Twelve middle and high school students also took part in the STEM (Science Technology Engineering Math) Showcase at SUNY Polytechnic Institute in Marcy, where they competed against other area schools in STEM competitions such as junkyard wars, projectile devices, 3D printing and Computer Aided Design. Participating students were Eli Davis, Ian Chang, Georgia Deep, Mikhail Karyagin, Abel Widiss, Brianna Howe, Matthew Gromo, Andrew Gadziala, Daniel Seymour, Katrina Davis, Nick Gale and Matthew Gadziala.
Parent University: Fifth and Sixth Grade Parent Orientation, will be held at 7 p.m. Monday, May 20 at the middle school. All parents and guardians are encouraged to attend.
John Musante and Sophie McKee have their artworks on display in Albany for the New York State Art Teachers Association Legislative Student Art Exhibit. Fifth, sixth and seventh grade students also have their artwork on display at Clinton Post Office though May.
• At the high school, Dr. Matthew Lee, principal, said 100 students toured the Natural History Museum in New York, took a cruise around the Statue of Liberty and met with an actor from the Broadway musical, “Frozen,” who also conducted a question-and-answer session and sang for students before they watched the musical on stage.
Students attended Freshman Career Exploration Day at Mohawk Valley Community College on April 25. They had the opportunity to meet with four professionals for 20-minute segments and learn about their careers.
Jessica Ritz and Kimberly Rivera participated in the Air Force Research Laboratories Competition over spring break in Rome. They were assigned a mission they needed to solve that involved locating an individual by monitoring and filtering traffic through routers to obtain an IP address; filtering electronic mail through the creation of a firewall; piloting a drone to observe movements of the individual; and taking over an enemy drone so it didn’t shoot their drone down and fly it away from the area. Students worked with engineers to learn essential skills and applied those skills to their projects with guidance from engineers. Ritz and Rivera won first place in the competition, earning a three-week paid internship.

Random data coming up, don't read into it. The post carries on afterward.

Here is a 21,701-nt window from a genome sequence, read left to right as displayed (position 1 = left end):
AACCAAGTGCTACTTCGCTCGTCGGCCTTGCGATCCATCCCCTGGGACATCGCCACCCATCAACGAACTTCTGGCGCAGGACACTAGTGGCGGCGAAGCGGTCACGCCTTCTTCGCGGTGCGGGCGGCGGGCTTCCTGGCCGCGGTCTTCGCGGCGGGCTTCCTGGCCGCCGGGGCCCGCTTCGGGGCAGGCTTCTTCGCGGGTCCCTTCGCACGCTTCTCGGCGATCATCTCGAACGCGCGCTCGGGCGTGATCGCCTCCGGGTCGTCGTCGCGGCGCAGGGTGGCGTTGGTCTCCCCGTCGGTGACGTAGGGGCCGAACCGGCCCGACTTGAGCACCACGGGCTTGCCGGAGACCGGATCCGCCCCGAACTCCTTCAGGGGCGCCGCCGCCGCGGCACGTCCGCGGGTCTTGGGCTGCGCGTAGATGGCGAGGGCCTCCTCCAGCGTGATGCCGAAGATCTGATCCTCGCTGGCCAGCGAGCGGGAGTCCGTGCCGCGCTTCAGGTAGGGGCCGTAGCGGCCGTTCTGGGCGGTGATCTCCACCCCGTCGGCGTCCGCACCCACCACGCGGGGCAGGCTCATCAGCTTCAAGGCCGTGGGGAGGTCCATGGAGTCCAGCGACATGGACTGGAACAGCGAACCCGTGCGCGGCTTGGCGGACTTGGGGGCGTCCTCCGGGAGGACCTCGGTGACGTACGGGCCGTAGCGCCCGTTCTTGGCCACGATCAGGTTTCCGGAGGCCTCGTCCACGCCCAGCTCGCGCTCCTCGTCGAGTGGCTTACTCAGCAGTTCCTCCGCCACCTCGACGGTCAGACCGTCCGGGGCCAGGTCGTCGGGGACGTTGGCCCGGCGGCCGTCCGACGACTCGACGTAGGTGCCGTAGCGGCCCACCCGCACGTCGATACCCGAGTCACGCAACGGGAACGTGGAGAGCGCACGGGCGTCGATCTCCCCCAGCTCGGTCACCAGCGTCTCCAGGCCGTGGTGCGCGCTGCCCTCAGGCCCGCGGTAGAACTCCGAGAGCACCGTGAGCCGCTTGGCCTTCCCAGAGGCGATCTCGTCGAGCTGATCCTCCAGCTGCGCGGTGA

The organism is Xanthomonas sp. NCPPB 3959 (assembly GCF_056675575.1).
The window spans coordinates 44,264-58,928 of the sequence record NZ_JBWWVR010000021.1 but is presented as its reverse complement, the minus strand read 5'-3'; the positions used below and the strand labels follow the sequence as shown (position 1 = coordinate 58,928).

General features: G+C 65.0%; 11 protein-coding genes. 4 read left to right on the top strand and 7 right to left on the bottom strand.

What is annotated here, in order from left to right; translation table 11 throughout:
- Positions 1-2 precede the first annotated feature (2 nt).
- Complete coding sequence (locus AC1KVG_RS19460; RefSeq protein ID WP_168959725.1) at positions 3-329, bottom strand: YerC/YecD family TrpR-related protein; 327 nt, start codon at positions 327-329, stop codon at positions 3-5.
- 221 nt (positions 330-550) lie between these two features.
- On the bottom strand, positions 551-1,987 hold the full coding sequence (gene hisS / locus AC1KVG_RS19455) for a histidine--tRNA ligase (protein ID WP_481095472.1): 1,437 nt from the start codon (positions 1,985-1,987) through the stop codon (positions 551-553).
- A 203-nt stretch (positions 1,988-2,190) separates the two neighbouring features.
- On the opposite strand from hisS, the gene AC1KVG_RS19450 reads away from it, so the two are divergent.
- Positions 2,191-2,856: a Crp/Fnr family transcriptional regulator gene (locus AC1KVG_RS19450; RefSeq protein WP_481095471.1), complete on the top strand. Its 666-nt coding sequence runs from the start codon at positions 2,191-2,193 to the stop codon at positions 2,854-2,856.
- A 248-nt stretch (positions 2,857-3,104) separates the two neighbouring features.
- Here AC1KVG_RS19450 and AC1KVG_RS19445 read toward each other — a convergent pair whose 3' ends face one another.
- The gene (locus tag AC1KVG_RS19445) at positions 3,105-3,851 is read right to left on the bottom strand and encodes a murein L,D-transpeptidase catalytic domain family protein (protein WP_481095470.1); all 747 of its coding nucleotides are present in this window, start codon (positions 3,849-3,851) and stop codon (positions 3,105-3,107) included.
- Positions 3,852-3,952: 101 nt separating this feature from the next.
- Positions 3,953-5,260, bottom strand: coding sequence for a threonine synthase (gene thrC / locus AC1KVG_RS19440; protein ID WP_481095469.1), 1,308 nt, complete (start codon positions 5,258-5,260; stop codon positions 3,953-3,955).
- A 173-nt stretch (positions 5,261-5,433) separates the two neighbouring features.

Joseph’s Experience Charity Basketball: Clinton Central School faculty beat the Local Celebrities team at the basketball fund-raiser. All proceeds raised from the event went to those affected by cancer and leukemia in their area to support their medical expenses, Lee said.
• Proposed Budget: Dr. Stephen L. Grimm, superintendent, said Board of Education members would vote to approve the proposed 2019-20 school spending plan of $29,237,218, which is an increase of $1.3 million compared to the current 2018-19 budget, or 4.81 percent. The proposed tax levy, or amount to be raised by taxes, would increase by $343,739, or 2.24 percent. Grimm said the increase is largely due to the current capital project, although no money is coming in for that project and no new tax dollars are being applied toward it. Revenues from the district’s reserve funds and state aid are paying for the project.
According to the district’s Property Tax Report Card, there would be a 1.91 percent tax levy, or $327,784, for Kirkland Town Library, although that is a separate proposition not included with the school budget vote. Board members discussed a separate mailing by the library to inform local residents of the proposition. They also mentioned the need for “narrative” in the district’s budget bulletin that the library funding vote is separate from the school budget vote. Bulletins will be mailed out to community members on May 10.
The Board of Education voted unanimously to accept the $29.2 million proposed 2019-20 school spending plan that will be presented to voters on May 21.